Perhaps the best reference to address this issue is the most recent interpretive CMS guidelines on pediatric sedation. I feel like these guidelines clearly address this issue:
Monitored anesthesia care (MAC):
anesthesia care that includes the monitoring of the patient by a practitioner who is qualified to administer anesthesia as defined by the regulations at §482.52(a). Indications for MAC depend on the nature of the procedure, the patient’s clinical condition, and/or the potential need to convert to a general or regional anesthetic. Deep sedation/analgesia is included in MAC.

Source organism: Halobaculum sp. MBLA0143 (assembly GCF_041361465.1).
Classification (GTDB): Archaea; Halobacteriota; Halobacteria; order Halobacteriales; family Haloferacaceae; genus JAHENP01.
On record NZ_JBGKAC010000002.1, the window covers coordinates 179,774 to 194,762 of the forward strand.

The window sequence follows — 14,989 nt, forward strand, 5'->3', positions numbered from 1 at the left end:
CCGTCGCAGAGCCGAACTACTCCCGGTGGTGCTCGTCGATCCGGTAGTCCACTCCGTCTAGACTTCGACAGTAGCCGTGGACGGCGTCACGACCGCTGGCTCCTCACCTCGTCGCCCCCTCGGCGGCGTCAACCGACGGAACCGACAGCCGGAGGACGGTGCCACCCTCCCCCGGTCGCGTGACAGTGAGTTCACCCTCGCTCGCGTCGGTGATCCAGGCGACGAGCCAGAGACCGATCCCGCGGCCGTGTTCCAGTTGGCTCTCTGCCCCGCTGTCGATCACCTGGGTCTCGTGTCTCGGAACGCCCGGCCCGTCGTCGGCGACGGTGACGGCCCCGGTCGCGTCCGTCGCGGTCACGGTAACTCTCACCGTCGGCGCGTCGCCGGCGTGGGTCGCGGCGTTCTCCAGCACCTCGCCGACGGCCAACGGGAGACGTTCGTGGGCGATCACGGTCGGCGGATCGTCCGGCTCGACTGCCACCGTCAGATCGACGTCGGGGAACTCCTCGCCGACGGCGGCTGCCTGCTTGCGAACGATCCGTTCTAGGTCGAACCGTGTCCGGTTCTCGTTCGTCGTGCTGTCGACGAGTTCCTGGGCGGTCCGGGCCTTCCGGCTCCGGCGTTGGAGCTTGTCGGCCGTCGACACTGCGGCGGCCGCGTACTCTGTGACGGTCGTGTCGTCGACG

General anesthesia, regional anesthesia and monitored anesthesia, including deep sedation/analgesia, may only be administered by:
- A qualified anesthesiologist
- An MD or DO (other than an anesthesiologist);
- A dentist, oral surgeon or podiatrist who is qualified to administer anesthesia under State law;
- A CRNA who is supervised by the operating practitioner or by an anesthesiologist who is immediately available if needed; or
- An anesthesiologist’s assistant under the supervision of an anesthesiologist who is immediately available if needed.
Thus, the practice of different physicians specialities providing deep sedation, billing MAC, and collecting the appropriate reimbursement seems to be well supported.
Based on Board Certification